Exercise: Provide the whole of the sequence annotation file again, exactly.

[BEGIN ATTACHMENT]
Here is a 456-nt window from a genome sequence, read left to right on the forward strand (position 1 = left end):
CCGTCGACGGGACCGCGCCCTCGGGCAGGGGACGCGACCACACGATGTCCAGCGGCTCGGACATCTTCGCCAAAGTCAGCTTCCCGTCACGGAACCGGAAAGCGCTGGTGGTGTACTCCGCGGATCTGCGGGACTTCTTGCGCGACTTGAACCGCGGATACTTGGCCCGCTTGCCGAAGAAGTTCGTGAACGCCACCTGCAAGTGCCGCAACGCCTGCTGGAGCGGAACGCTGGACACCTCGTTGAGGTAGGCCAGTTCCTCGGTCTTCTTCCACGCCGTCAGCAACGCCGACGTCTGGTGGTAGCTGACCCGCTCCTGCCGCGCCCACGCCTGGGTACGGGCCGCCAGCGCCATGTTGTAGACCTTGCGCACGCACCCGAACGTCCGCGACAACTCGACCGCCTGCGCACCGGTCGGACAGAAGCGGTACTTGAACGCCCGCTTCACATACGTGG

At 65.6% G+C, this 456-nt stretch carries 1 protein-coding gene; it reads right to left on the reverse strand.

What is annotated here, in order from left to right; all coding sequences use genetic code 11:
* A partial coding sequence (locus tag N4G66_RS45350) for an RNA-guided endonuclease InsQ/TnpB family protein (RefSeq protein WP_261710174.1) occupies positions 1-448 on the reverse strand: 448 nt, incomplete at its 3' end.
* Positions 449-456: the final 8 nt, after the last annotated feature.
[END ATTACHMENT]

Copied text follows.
Here is a 456-nt window from a genome sequence, read left to right on the forward strand (position 1 = left end):
CCGTCGACGGGACCGCGCCCTCGGGCAGGGGACGCGACCACACGATGTCCAGCGGCTCGGACATCTTCGCCAAAGTCAGCTTCCCGTCACGGAACCGGAAAGCGCTGGTGGTGTACTCCGCGGATCTGCGGGACTTCTTGCGCGACTTGAACCGCGGATACTTGGCCCGCTTGCCGAAGAAGTTCGTGAACGCCACCTGCAAGTGCCGCAACGCCTGCTGGAGCGGAACGCTGGACACCTCGTTGAGGTAGGCCAGTTCCTCGGTCTTCTTCCACGCCGTCAGCAACGCCGACGTCTGGTGGTAGCTGACCCGCTCCTGCCGCGCCCACGCCTGGGTACGGGCCGCCAGCGCCATGTTGTAGACCTTGCGCACGCACCCGAACGTCCGCGACAACTCGACCGCCTGCGCACCGGTCGGACAGAAGCGGTACTTGAACGCCCGCTTCACATACGTGG

At 65.6% G+C, this 456-nt stretch carries 1 protein-coding gene; it reads right to left on the reverse strand.

What is annotated here, in order from left to right; all coding sequences use genetic code 11:
* A partial coding sequence (locus tag N4G66_RS45350) for an RNA-guided endonuclease InsQ/TnpB family protein (RefSeq protein WP_261710174.1) occupies positions 1-448 on the reverse strand: 448 nt, incomplete at its 3' end.
* Positions 449-456: the final 8 nt, after the last annotated feature.